Why Were Ukrainian and Russian Ombudspeople Denied Access to Prisoners?
6 July, 2018

Last month Ukraine’s Human Rights Ombudsperson Lyudmila Denisova and her Russian counterpart Tatyana Moskalkova agreed to each visit 34 prisoners in Ukraine and Russia. However by the next day the agreement had been breached. In the two weeks that followed, both ombudspersons reported that they had been denied access to prisoners on Ukrainian and Russian territory.

At a press conference in Moscow on June 29, Denisova said Kyiv is concerned that the humanitarian missions of both Ukrainian and Russian ombudspersons have been politicized and obstructed by Russia.

Denisova announced that Kyiv was ready to hand over 23 Russians convicted on Ukrainian territory in exchange for 23 Ukrainians held in Russian prisons.

Russia’s Human Rights Ombudsperson Tatyana Moskalkova in Lukyanivska Prison, Kyiv, June 18, 2018. Photo: Vyacheslav Ratynsky/UNIAN

The proposal was put forward by Iryna Herashchenko, a representative from the humanitarian subgroup of the Trilateral Contact Group, in May during a meeting in Minsk, where she said Ukraine would exchange 23 imprisoned Russians for Ukrainian political prisoners, including filmmaker Oleg Sentsov.

READ MORE: Sentsov Sees Family for the First Time in Years

Sentsov, whose health has been deteriorating amid an ongoing hunger strike in Labytnangi penal colony in Russia, was among the Ukrainian political prisoners to whom Denisova was denied access.

Hromadske looked into why the two ombudspersons were prevented from visiting imprisoned citizens in Ukraine and Russia.

Planned visitation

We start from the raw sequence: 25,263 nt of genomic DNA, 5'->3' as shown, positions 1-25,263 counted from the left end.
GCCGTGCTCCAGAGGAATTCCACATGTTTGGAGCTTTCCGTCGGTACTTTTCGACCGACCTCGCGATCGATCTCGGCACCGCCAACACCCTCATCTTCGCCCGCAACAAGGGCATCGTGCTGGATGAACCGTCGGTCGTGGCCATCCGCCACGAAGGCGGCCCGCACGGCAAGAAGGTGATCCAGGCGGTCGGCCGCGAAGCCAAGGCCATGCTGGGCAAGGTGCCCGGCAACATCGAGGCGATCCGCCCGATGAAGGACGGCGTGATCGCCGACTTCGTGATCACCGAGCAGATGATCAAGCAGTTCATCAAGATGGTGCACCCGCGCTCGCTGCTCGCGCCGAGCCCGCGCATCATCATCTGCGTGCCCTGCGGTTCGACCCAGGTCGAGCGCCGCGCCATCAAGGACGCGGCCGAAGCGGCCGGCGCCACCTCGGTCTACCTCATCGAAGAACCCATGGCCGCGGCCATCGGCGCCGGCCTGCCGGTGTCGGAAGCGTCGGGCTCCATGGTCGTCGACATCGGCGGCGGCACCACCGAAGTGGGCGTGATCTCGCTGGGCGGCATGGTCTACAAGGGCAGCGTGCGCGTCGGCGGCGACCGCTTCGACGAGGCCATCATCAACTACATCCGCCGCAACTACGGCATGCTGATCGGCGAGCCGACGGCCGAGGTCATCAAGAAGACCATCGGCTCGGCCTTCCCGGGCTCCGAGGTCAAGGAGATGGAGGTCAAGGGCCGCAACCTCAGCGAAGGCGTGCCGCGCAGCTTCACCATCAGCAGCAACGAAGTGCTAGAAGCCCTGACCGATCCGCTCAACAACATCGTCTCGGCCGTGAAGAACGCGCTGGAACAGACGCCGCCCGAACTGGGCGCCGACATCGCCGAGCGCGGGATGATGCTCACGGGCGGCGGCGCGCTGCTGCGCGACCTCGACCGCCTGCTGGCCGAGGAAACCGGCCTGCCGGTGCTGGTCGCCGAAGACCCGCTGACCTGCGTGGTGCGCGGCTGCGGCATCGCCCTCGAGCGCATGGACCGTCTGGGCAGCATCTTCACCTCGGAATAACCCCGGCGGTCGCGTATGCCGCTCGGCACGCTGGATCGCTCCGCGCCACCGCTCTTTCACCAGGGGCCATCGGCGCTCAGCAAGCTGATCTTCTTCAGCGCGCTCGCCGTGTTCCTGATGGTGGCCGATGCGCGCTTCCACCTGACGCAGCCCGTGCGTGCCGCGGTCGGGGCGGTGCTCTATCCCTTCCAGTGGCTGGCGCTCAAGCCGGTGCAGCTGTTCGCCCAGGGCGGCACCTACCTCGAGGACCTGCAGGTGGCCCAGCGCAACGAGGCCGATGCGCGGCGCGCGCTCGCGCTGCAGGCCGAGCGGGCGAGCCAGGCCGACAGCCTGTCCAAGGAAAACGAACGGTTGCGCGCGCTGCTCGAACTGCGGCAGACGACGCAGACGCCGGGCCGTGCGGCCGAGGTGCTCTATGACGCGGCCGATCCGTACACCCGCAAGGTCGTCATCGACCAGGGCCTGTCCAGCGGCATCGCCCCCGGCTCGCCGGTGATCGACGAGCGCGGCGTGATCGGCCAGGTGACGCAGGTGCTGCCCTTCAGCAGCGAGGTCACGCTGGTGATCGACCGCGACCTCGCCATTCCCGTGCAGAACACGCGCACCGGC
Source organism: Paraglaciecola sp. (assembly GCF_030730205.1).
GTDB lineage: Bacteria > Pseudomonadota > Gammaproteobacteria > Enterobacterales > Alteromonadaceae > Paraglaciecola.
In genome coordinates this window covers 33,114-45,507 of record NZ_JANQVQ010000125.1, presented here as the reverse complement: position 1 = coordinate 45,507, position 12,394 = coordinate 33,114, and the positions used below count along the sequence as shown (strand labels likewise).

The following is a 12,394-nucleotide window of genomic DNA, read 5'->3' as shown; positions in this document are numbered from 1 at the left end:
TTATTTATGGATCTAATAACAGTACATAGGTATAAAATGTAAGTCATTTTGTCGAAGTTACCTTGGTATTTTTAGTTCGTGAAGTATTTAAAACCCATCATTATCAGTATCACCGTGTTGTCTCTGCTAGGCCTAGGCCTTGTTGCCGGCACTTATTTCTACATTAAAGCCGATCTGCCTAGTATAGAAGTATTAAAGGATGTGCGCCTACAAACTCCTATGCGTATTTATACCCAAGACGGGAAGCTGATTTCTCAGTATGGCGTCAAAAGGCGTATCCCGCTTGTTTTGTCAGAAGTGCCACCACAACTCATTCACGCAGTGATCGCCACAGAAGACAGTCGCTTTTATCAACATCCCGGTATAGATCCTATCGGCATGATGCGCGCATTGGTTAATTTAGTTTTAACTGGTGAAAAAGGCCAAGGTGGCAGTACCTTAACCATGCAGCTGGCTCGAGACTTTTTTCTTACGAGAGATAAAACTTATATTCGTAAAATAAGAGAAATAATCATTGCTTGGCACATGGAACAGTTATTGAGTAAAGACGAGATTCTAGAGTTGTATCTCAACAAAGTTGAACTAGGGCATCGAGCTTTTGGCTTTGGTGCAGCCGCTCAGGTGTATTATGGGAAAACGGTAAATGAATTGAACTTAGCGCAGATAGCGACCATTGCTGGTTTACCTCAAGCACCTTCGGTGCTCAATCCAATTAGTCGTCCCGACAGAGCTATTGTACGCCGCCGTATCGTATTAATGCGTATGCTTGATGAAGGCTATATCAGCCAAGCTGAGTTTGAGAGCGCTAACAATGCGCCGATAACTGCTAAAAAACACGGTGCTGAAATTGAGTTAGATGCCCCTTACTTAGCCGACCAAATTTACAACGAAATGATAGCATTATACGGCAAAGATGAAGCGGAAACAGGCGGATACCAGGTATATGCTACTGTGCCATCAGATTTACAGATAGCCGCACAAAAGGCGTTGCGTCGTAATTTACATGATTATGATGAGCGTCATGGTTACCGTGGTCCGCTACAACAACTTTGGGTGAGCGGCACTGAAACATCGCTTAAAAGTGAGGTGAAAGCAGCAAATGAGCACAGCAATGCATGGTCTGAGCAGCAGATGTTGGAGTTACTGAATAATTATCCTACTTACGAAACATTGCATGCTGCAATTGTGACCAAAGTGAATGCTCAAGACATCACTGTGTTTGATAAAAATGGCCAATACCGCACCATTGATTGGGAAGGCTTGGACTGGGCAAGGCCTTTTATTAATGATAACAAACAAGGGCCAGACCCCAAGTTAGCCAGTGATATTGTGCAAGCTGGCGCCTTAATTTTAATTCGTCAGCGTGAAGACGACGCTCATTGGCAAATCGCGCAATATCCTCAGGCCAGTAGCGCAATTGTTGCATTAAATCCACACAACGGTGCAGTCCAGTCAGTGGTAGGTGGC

Last month Ukrainian President Petro Poroshenko and Russian President Vladimir Putin reached an agreement for Russian and Ukrainian human rights ombudspersons to visit political prisoners. On June 14, Denisova and Moskalkova reported that they agreed to each visit 34 citizens in Russia and Ukraine. Denisova planned to visit Sentsov, activist Oleksandr Kolchenko and Mykola Karpiuk, as well as other Ukrainian political prisoners in Russia. Moskalkova planned to visit Russian citizens imprisoned in Ukraine, as well as former editor-in-chief of RIA Novosti Ukraine Kirill Vishinsky, held in Kherson.

However, on June 15, Denisova announced that she was denied a visit to Sentsov. The following day, she was denied a visit to Karpiuk. Moskalkova claimed Denisova’s visitation of Sentsov and Karpiuk was in violation of Russian legislation.

Ukrainian Human Rights Ombudsperson Lyudmila Denisova in a Moscow prison, Moscow, Russia, June 18, 2018. Photo: Lyudmila Denisova's Facebook

Three days later, Denisova and Moskalkova met to discuss the visitation of Ukrainian and Russian citizens. The commissioners agreed that Denisova would visit Sentsov, and Moskalkova – Vyshinsky. However the following day Denisova stated that all the agreements with Moskalkova had been torn apart without explanation.